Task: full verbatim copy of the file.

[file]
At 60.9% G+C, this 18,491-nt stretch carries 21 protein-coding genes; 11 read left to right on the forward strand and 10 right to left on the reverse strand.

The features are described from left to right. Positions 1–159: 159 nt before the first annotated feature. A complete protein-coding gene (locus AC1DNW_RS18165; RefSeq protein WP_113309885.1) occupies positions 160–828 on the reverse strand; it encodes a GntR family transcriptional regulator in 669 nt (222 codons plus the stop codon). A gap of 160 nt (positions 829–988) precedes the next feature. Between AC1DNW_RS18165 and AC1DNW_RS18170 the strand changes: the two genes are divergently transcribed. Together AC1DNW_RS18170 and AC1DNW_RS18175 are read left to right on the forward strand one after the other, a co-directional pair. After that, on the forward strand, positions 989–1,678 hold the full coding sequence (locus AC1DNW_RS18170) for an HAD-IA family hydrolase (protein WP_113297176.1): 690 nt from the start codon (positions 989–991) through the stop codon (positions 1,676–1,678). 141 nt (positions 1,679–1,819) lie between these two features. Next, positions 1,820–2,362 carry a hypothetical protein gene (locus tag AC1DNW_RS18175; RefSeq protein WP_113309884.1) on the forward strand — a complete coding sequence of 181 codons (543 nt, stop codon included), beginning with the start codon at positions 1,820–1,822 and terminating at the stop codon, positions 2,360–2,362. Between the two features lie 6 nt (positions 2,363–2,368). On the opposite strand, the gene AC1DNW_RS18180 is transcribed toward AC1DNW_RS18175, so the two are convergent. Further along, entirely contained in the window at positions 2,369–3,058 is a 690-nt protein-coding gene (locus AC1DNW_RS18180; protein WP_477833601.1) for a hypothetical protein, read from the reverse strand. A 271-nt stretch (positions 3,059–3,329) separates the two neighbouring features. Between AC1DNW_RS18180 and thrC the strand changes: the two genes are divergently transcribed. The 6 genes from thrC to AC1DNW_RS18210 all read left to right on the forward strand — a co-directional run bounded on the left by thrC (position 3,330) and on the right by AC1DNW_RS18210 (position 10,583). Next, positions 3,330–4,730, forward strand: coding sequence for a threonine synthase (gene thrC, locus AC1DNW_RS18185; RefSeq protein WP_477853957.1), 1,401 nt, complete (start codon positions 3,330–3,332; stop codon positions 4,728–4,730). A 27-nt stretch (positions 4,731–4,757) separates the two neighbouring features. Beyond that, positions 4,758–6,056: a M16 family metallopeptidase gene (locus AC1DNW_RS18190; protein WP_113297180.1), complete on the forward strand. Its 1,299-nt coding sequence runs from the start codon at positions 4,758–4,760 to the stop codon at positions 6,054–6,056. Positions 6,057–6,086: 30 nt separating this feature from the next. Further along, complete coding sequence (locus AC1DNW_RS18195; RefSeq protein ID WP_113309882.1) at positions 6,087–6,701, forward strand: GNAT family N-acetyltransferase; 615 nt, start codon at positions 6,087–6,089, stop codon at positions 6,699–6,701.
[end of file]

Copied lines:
At 60.9% G+C, this 18,491-nt stretch carries 21 protein-coding genes; 11 read left to right on the forward strand and 10 right to left on the reverse strand.

The features are described from left to right. Positions 1–159: 159 nt before the first annotated feature. A complete protein-coding gene (locus AC1DNW_RS18165; RefSeq protein WP_113309885.1) occupies positions 160–828 on the reverse strand; it encodes a GntR family transcriptional regulator in 669 nt (222 codons plus the stop codon). A gap of 160 nt (positions 829–988) precedes the next feature. Between AC1DNW_RS18165 and AC1DNW_RS18170 the strand changes: the two genes are divergently transcribed. Together AC1DNW_RS18170 and AC1DNW_RS18175 are read left to right on the forward strand one after the other, a co-directional pair. After that, on the forward strand, positions 989–1,678 hold the full coding sequence (locus AC1DNW_RS18170) for an HAD-IA family hydrolase (protein WP_113297176.1): 690 nt from the start codon (positions 989–991) through the stop codon (positions 1,676–1,678). 141 nt (positions 1,679–1,819) lie between these two features. Next, positions 1,820–2,362 carry a hypothetical protein gene (locus tag AC1DNW_RS18175; RefSeq protein WP_113309884.1) on the forward strand — a complete coding sequence of 181 codons (543 nt, stop codon included), beginning with the start codon at positions 1,820–1,822 and terminating at the stop codon, positions 2,360–2,362. Between the two features lie 6 nt (positions 2,363–2,368). On the opposite strand, the gene AC1DNW_RS18180 is transcribed toward AC1DNW_RS18175, so the two are convergent. Further along, entirely contained in the window at positions 2,369–3,058 is a 690-nt protein-coding gene (locus AC1DNW_RS18180; protein WP_477833601.1) for a hypothetical protein, read from the reverse strand. A 271-nt stretch (positions 3,059–3,329) separates the two neighbouring features. Between AC1DNW_RS18180 and thrC the strand changes: the two genes are divergently transcribed. The 6 genes from thrC to AC1DNW_RS18210 all read left to right on the forward strand — a co-directional run bounded on the left by thrC (position 3,330) and on the right by AC1DNW_RS18210 (position 10,583). Next, positions 3,330–4,730, forward strand: coding sequence for a threonine synthase (gene thrC, locus AC1DNW_RS18185; RefSeq protein WP_477853957.1), 1,401 nt, complete (start codon positions 3,330–3,332; stop codon positions 4,728–4,730). A 27-nt stretch (positions 4,731–4,757) separates the two neighbouring features. Beyond that, positions 4,758–6,056: a M16 family metallopeptidase gene (locus AC1DNW_RS18190; protein WP_113297180.1), complete on the forward strand. Its 1,299-nt coding sequence runs from the start codon at positions 4,758–4,760 to the stop codon at positions 6,054–6,056. Positions 6,057–6,086: 30 nt separating this feature from the next. Further along, complete coding sequence (locus AC1DNW_RS18195; RefSeq protein ID WP_113309882.1) at positions 6,087–6,701, forward strand: GNAT family N-acetyltransferase; 615 nt, start codon at positions 6,087–6,089, stop codon at positions 6,699–6,701.